The outbreak of the second world war surprised scientists in Lviv, although surely they could have guessed something would happen. In the summer of 1939 Mazur and Ulam, who used to visit Lviv every year, were discussing different ways of protecting the “Scottish Book”. They even considered burying it in a soccer pitch. According to a Ribbentrop-Molotow pact Lviv became a part of the Soviet Unionon the 23rd September 1939 and it was at the time of making notes in the “Scottish Book” by some Russians. On the 29th June 1941 the city was occupied by the Germans who decided to exterminate Polish intelligence. In the first days of July more then 40 professors lost their lives, shot by the nazis. Many members of the Lviv mathematical school didn’t survive the war.
Stefan Kaczmarz was the first victim – being a Polish lieutenant, was shot in 1940 in Katyn by Russians along with thousands of other Polish officers. Prof. Antoni Łomnicki, Prof. Stanislaw Ruziewicz and Wladyslaw Stozek were shot in Lviv on the 4th July 1941. Herman Auerbach who was forced to live in a ghetto committed suicide in 1942 avoiding a cruel ending in a “death car” inside of which Jews had been poisoned by fumes. Stanislaw Saks was murdured by the gestapo in 1942 in Warsaw, and in 1943 Juliusz Schauder was shot by Germans. Banach, who decided to cooperate with Ukrainian authorities and during German’s occupation was a lice-feeder, managed to survive but only to die of lunge cancer (he smoked too much) on the 31st August 1945.
The men who survived and managed to continue their scientific work in Polish academies were Steinhaus, Mazur and Orlicz. Ulam and Kac saved their lives thanks to immigrating to USA before the war.
The “Scottish Book” has managed to survive thanks to Lucja Banach, who brought it to Wroclaw, where Steinhaus also lived. Here the typewritten copy was made and a copy was sent to Ulam in 1956, who – when the existence of this book became known to many mathematicians in the world – had been inundated by requests to publish it. After consulting with Steinhaus he decided to translate it into English to make people aware of its existence. As many of its authors were dead he decided to keep those notes without any improvements. – At least the collection gives some picture of the interests of a compact mathematical group, an illustration of the mode of their work and thought; and reflects informal features of life in a very vital mathematical center– Ulam explained in the introduction. In 1977 the typewritten copy had been reprinted and in 1981 Birkhaus edited “The Scottish Book: Mathematics from The Scottish Café” by R. Daniel Mauldin – a version with commentaries and lectures from a special conference. The “Scottish Book” is no longer in use – it is kept in safe by Stefan Banach’s family – but the idea has not been lost. Although Steinhaus was not successful in creating “New Scottish Book”, which existed in Wroclaw only few years previous, many academies in the world have snatched the concept and now have their own “Scottish Books”.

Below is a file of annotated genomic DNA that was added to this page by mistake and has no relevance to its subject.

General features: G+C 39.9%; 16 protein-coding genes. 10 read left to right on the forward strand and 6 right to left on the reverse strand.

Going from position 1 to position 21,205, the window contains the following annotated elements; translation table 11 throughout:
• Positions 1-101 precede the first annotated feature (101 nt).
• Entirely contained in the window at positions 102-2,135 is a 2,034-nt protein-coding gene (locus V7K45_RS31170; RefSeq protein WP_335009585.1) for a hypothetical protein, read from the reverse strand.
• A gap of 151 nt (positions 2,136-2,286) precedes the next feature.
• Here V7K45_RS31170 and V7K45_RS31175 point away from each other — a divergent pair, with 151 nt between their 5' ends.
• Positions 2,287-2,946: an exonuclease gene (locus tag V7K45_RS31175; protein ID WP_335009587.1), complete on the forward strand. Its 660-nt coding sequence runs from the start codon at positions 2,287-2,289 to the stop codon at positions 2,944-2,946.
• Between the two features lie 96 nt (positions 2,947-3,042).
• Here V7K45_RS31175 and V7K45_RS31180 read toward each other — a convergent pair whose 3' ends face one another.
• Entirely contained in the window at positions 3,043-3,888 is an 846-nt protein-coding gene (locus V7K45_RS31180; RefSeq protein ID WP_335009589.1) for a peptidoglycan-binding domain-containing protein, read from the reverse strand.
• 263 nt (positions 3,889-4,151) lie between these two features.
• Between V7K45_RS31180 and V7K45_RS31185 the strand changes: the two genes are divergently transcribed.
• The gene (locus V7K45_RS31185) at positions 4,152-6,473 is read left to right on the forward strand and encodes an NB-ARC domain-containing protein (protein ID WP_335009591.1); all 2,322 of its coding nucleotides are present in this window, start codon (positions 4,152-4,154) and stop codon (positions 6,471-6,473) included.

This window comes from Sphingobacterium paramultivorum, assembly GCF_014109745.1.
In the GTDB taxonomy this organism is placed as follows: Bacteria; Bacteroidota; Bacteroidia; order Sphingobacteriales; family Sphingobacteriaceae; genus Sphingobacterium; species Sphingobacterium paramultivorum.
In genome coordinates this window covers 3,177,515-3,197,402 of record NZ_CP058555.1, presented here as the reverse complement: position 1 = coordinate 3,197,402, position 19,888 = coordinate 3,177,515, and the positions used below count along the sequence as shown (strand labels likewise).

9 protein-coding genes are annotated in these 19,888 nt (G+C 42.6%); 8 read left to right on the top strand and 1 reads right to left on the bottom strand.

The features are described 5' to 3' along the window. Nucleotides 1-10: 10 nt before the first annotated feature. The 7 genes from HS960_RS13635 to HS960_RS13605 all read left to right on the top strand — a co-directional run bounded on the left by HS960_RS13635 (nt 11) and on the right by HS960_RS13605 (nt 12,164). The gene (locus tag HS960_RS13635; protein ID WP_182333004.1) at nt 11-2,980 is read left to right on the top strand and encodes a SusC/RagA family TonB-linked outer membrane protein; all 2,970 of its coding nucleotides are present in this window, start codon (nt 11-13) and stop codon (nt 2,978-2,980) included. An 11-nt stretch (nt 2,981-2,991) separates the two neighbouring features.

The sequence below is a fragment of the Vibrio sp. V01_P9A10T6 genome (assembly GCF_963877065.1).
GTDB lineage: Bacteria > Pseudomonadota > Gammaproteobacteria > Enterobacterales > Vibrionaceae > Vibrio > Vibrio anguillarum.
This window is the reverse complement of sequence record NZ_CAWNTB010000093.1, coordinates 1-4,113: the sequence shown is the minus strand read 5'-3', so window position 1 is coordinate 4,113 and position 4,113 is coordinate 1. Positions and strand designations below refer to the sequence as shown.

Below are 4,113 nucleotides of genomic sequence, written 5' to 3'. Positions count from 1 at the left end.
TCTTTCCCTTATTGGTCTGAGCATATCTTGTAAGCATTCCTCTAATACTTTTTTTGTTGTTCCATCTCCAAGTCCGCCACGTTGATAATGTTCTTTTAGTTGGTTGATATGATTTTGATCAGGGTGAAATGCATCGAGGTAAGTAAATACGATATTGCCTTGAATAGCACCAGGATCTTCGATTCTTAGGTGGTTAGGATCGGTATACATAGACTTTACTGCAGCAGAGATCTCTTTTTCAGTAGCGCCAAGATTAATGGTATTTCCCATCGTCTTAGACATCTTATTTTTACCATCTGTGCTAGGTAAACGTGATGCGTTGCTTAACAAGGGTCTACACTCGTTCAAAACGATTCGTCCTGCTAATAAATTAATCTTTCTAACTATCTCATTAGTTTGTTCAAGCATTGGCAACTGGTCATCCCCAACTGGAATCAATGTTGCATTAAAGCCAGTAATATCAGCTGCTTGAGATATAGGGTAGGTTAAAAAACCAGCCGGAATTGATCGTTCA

What’s now? The building has survived well and looks outside the same, but the café became a bar, then bank, and now restaurant and hotel is there. Luckily the new owners keep the memory of the famous past and the guests of the hotel can see the copy of the “Scottish Book”.
This article does not intend to analyse the work of the Lviv mathematical school and the content of “Scottish Book”. The intention is to remind us of unusual times, unusual people and an unusual way of working with mathematics. The best description we find in the memories of Stanislaw Ulam who wrote in 1969 in his recollection: – Sessions with Banach, and more often with Banach and Mazur, created an atmosphere that only existed in Lviv. Such intimate cooperation was probably something new in mathematical life, or at least in such scale and intensity.
Read also: Problem 59 by a Dutchman
The article was previously published in Nieuwe Wiskrant (June 2010) and on the website Kennislink
Foto: Wikipedia, Wikimapa.org